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by Charles Atkins
Midnight Ink, January 2008
395 pages
ISBN: 0738710393

Buy in the UK | Buy in Canada

Dr Barrett Conyers had the talent to become a concert pianist, but she gave up her love of the piano to pursue a medical career in order to support her mother and sister. Now married and working as a psychiatrist for the State of New York, Barrett is happily considering motherhood as her next step in life. All thoughts of a child go by the wayside, though, when she finds her musician husband in bed with another woman. Knowing her income will be drastically cut if she divorces Ralph, Barrett takes on a high-paying job as psychiatrist to a recently released prisoner.

James Martin IV was a child prodigy, gifted beyond his years in music. His future as a concert cellist ended, though, when he was 18. Martinís involvement in the murder of a young woman landed him in Croton, a facility for the criminally insane.

Now, 18 years later, Martinís twin sister Ellen has convinced authorities that her brother should be released. Jimmy is home in the family mansion in Gramercy Park, but heís not entirely free. Confined to his house with a monitoring bracelet, Jimmy is seen daily by a caseworker who oversees his medications. Heís also seen weekly by a psychiatrist, the latest one being Dr Conyers.

It doesnít take long for Barrett to decide that releasing Jimmy from Croton was a mistake. Martin is dangerously infatuated with her, just like he was with the woman he murdered. Barrett becomes afraid for her life after learning of several 'accidents' involving people who dealt with Jimmy.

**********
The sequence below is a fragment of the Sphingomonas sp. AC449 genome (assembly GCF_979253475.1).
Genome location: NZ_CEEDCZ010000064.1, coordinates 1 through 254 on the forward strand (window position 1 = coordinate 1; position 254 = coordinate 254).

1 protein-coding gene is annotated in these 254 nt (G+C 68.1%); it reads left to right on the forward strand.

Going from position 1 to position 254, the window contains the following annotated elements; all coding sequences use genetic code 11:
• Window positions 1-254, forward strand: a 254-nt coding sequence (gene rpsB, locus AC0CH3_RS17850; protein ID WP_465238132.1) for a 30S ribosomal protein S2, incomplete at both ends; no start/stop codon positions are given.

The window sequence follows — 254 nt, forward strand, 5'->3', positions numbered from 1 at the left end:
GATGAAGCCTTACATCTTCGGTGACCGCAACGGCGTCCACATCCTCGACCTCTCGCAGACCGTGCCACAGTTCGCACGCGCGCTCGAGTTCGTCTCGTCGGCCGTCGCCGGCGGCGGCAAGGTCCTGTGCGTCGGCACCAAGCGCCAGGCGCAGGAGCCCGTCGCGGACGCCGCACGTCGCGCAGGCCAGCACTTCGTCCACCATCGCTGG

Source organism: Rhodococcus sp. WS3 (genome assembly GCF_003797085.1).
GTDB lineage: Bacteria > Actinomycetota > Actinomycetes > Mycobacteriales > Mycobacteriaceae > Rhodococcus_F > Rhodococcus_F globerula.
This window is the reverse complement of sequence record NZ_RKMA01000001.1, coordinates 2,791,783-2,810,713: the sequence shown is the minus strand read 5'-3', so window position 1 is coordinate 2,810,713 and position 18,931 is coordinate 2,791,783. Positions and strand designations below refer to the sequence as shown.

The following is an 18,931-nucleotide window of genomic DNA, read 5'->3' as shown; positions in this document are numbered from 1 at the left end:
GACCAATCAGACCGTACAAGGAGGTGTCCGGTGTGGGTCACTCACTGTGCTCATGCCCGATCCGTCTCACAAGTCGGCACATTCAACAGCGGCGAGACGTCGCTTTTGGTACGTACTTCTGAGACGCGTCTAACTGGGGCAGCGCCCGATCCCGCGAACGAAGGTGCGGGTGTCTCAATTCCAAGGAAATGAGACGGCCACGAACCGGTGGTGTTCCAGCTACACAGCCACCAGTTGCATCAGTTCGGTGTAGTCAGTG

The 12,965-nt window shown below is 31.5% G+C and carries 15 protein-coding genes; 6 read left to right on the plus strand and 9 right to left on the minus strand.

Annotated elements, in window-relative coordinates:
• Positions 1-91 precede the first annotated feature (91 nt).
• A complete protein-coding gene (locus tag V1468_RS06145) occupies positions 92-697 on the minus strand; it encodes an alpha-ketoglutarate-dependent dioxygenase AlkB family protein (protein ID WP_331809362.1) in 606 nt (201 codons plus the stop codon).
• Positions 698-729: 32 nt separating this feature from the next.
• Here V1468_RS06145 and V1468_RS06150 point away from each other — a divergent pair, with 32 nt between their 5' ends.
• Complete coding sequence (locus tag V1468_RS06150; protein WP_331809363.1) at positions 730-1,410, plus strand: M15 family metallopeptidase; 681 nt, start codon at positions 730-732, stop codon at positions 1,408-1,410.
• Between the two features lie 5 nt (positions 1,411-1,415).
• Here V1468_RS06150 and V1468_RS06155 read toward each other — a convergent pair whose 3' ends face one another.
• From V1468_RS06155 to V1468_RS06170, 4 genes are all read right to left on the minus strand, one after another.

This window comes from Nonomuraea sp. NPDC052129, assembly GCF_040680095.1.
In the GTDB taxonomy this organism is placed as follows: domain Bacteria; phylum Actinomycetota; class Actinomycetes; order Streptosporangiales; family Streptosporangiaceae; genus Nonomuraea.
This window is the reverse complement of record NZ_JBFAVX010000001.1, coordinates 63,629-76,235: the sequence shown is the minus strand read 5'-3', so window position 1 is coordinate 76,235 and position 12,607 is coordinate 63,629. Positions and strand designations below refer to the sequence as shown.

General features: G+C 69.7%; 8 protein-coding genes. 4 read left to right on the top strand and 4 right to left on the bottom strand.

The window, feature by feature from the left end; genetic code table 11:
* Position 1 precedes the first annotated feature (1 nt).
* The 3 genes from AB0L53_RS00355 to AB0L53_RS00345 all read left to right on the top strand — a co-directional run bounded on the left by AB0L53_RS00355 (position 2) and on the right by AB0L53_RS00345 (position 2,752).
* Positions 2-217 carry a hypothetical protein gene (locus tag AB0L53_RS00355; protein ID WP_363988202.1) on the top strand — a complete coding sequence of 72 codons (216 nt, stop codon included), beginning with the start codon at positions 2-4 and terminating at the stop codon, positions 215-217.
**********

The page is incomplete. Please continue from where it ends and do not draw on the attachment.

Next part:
Her old friend Detective Hobbs urges Barrett to turn Jimmy over to another psychiatrist. Dr Conyers resists, convinced she has a duty to the state that overrides her own need to be free of the case. But the harder she works to send Jimmy back to Croton, the deeper she sinks into a web of deceit and treachery spun by Jimmy and his sister Ellen. With several lives on the line, Barrett must make a heart-wrenching decision that will affect not only her, but also everyone she loves.

Multiple personality disorder lies at the heart of this fourth novel by psychiatrist Charles Atkins. Itís an interesting subject, but one thatís been done to death by writers over recent years. While Jimmyís competing personalities are vividly portrayed by the author, they fail to surprise, much less shock, the reader.

Even the requisite scene of gruesome carnage involving dismemberment of a murdered nanny falls short of eliciting horror, although it does leave one wondering how the insanity of an entire family, a supposedly wealthy and well-known family at that, could go totally unnoticed by anyone.

Most disappointing of all is Atkinsí failure to portray his female characters as having real and powerful emotions. Barrett Conyers and Ellen Martin could have ruled this story if the plot had centered more on their contest of wills than on Jimmyís internal struggles. For some reason, their strengths were never fully exposed, which left this reviewer with an even greater sense of incredulity. While Atkinsí previous novels earned him praise from reviewers, this one leaves much to be desired.

Reviewed by Mary V. Welk, January 2008

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Contact: Yvonne Klein (ymk@reviewingtheevidence.com)

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